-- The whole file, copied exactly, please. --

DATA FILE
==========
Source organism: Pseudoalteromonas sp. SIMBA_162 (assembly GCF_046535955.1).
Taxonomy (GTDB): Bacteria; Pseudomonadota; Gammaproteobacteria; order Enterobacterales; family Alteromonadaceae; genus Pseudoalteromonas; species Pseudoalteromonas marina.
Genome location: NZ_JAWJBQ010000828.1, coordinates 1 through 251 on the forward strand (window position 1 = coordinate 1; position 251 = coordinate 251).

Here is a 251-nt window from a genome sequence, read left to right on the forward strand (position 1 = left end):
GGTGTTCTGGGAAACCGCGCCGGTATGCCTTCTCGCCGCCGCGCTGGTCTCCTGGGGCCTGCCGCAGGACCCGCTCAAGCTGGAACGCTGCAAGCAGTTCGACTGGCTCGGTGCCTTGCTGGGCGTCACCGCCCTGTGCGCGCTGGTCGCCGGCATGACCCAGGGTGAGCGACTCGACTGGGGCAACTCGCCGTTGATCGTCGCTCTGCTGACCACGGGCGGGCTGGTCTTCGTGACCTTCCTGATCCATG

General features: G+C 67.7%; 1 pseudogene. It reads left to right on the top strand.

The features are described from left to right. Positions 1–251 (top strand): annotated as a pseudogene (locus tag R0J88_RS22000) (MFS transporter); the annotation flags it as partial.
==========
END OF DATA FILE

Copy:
Source organism: Pseudoalteromonas sp. SIMBA_162 (assembly GCF_046535955.1).
Taxonomy (GTDB): Bacteria; Pseudomonadota; Gammaproteobacteria; order Enterobacterales; family Alteromonadaceae; genus Pseudoalteromonas; species Pseudoalteromonas marina.
Genome location: NZ_JAWJBQ010000828.1, coordinates 1 through 251 on the forward strand (window position 1 = coordinate 1; position 251 = coordinate 251).

Here is a 251-nt window from a genome sequence, read left to right on the forward strand (position 1 = left end):
GGTGTTCTGGGAAACCGCGCCGGTATGCCTTCTCGCCGCCGCGCTGGTCTCCTGGGGCCTGCCGCAGGACCCGCTCAAGCTGGAACGCTGCAAGCAGTTCGACTGGCTCGGTGCCTTGCTGGGCGTCACCGCCCTGTGCGCGCTGGTCGCCGGCATGACCCAGGGTGAGCGACTCGACTGGGGCAACTCGCCGTTGATCGTCGCTCTGCTGACCACGGGCGGGCTGGTCTTCGTGACCTTCCTGATCCATG

General features: G+C 67.7%; 1 pseudogene. It reads left to right on the top strand.

The features are described from left to right. Positions 1–251 (top strand): annotated as a pseudogene (locus tag R0J88_RS22000) (MFS transporter); the annotation flags it as partial.